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Monday, September 14, 2015

"Anything to Say?" Whistleblowing Art Outside the UN


Photo:Reuters

The artist behind the bronze sculpture is Italian Davide Dormino. He explains that he wanted to “represent three contemporary heroes who have lost their freedom for the truth.” He adds that they act as a reminder of “how important it is to know the truth and have the courage to know the truth



Italian artist Davide Dormino takes part in his installation "Anything to Say?", a bronze sculpture representing whistleblowers Edward Snowden, Julian Assange and Chelsea Manning on the Place des Nations in front of the United Nations European headquarters in Geneva, Switzerland Sept. 14, 2015. Photo:Reuters


The "Anything to say?” sculpture moved from Germany to the United Nations building in Geneva, Switzerland, Monday. It is “a life size bronze sculpture, portraying three figures each one standing on a chair. The fourth chair is empty because it is our chair,” according to the installation’s website.

Edward Snowden, Julian Assange and Chelsea Manning, the website says, “had the courage to say no to the intrusion of global surveillance and to lies that lead to war. Both loved and hated, they chose to loose the comfort zone of their lives to tell the truth.”

Charles Glass, the author, journalist and broadcaster who inspired Davide Dormino’s artwork explains: “Thanks to Assange, Snowden and Manning, you know the limits of freedom. You know you are spied on every hour of every day. You know how governments kill and torture alleged enemies. Chelsea Manning is serving 35 years in an American federal prison. Julian Assange has been confined in England for four years ... Edward Snowden is trapped in Moscow. We will honor their courage by erecting a monument, designed by Italian sculptor Davide Dormino.”

Glass continues, "Most statues in public spaces commemorate warriors. The Dormino statue pays homage to three who said no to war, to the lies that lead to war and to the intrusion into private life that helps to perpetuate war. Manning, Assange and Snowden accepted their loss of freedom. While you remain free, thank them by erecting this reminder that we can refuse to collaborate with unaccountable power.”

Speak Out with Snowden, Assange and Manning Outside the UN

This content was originally published by teleSUR at the following address: "http://www.telesurtv.net/english/news/Speak-Out-With-Snowden-Assange-and-Manning-Outside-UN-20150914-0009.html".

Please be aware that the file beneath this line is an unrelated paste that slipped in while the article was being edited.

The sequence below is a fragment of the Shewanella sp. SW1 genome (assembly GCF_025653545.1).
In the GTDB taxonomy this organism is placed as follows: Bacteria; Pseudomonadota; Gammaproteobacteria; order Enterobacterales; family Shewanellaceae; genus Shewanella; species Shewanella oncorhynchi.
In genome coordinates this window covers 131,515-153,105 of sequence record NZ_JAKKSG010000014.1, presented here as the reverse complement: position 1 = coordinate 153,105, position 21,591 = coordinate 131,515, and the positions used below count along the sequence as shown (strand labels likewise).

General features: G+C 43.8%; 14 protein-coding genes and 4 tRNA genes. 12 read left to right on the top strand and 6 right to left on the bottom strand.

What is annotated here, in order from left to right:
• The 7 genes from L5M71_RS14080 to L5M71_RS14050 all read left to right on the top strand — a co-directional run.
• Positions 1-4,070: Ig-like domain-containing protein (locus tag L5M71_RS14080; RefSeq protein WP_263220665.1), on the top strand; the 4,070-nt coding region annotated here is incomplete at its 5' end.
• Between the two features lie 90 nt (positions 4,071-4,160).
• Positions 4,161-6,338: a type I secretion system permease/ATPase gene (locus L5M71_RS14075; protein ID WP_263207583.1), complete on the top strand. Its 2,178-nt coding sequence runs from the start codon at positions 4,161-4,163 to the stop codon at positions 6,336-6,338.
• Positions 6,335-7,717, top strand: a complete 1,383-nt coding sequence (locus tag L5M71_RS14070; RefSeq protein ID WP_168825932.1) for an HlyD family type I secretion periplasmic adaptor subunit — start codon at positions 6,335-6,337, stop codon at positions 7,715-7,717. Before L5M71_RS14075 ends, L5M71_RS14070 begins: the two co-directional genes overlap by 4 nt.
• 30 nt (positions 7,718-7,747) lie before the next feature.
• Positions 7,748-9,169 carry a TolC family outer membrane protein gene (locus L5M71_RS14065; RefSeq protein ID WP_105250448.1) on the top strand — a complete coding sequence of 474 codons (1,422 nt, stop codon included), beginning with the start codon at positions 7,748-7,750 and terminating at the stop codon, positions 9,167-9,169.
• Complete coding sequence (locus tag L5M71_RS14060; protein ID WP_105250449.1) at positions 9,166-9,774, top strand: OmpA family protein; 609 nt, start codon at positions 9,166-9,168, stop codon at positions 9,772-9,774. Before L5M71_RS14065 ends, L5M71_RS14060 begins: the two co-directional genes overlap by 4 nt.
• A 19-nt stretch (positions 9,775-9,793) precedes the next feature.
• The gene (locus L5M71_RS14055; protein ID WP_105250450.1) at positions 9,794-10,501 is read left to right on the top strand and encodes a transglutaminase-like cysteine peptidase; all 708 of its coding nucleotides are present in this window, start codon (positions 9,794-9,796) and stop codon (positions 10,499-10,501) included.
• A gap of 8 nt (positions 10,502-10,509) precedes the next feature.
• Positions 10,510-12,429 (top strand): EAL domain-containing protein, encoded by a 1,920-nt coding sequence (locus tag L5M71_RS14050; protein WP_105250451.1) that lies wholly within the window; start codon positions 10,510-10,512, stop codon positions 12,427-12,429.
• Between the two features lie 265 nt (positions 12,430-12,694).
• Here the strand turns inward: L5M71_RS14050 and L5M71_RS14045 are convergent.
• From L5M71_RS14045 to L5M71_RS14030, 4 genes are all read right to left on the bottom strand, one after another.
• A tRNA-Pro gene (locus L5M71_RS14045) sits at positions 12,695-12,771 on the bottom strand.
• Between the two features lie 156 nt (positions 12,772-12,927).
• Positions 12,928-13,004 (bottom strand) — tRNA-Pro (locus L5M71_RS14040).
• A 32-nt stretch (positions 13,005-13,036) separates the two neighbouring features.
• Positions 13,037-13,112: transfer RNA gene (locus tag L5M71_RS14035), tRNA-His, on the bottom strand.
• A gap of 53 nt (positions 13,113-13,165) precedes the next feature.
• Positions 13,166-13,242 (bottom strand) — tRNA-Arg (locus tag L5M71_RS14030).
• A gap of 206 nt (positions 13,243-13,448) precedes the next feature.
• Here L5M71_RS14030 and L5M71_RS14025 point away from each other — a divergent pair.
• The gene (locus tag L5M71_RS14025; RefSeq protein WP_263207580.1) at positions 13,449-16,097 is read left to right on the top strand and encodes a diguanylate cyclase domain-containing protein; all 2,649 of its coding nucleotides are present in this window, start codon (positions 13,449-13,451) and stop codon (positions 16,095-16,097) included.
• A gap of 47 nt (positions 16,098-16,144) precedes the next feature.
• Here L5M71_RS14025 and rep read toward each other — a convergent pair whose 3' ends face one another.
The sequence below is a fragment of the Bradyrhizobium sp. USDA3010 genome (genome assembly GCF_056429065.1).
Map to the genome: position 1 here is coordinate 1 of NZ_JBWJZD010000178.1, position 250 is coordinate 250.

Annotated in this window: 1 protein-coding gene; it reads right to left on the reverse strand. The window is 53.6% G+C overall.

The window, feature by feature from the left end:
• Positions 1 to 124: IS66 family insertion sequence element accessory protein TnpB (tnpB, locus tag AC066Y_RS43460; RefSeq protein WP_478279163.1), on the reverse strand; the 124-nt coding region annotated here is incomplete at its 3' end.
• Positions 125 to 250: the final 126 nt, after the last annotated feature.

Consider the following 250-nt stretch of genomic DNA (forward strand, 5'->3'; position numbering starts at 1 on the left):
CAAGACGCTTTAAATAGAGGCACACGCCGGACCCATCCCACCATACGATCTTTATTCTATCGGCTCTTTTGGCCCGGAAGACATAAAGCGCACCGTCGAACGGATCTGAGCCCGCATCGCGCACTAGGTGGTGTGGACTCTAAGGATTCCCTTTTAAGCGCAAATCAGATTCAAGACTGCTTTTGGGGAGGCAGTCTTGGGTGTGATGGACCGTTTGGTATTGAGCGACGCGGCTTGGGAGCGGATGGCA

A Ginevra e Parigi 'Anything to say?', la libertà di parola secondo Dormino 14/09/2015



WikiLeaks whistleblower Chelsea Manning simultaneously celebrated and condemned society’s technological advances in a rare, covertly conducted jailhouse interview.

Manning — the ex-military intelligence analyst who is two years into a 35-year term at a Kansas military prison for espionage — answered questions from artists and activists for the interview, published in Paper magazine Tuesday.

The verbose conversation, which delved into far-fetched philosophical banter, was conducted via U.S. mail and encrypted web platforms.

The interview didn’t reveal any substantive details about Manning’s life in prison, the WikiLeaks scandal or her gender transition, which she announced one day after her 2013 conviction.

Instead, the 27-year-old theorized about humanity, civilization and technology, including her belief that technology both encourages and squanders freedom.

“I think it's an odd paradox that technology is providing for us,” she said. “We are more diverse and open as a society — yet we also seem to be more homogenous and insecure than ever before.”

Manning — who was convicted of leaking 700,000 classified documents — explained that while some technological tools can “declare a kind of independence from institutional control,” freedom is still possible without them.

“Some people might even find their independence in embracing the Luddite philosophy and shunning technology,” she said.

Manning also mused over theories about the future of society — one that may not include humans. 

“I believe that we are just at the very beginning of a new epoch,” she said. “As we begin to ascend into a new era — which sometimes includes ideas of ‘transhumanism’ and the information, economic and technological 'singularity' — perhaps we are going to begin to slowly embrace, or fear, a post-human world? If it happens quickly enough, we might even find out ourselves!”

She justified the theory by explaining that with “increasingly…intuitive human/machine interfacing we are slowly beginning to blur the lines between the concepts that have seemed so separate for generations, such as the relationships between gender, sexuality, art and work.”

But Manning claimed that her beliefs are not that provocative.

“I don't consider myself a ‘radical,’” she said. “Radical in American society has, I think, become this buzzword that makes a lot of ideas and discussions seem foreign or new to people — whether for or against them. Is it radical to seek justice? Is it radical to be rescued by love? Is it subversive to be sweet?

She continued: “Instead of trying to be "radical"; I just try to be true to myself! Is it radical to be true to yourself? Maybe it is? I don't know, but it just makes sense to me, haha!”

Whistleblower Chelsea Manning gives rare interview from prison MEG WAGNER  September 2, 2015


Chelsea Manning says we're on the verge of a 'post-human world' and insists she's NOT 'a radical' in a rare interview from prison  SNEJANA FARBEROV 1 September 2015








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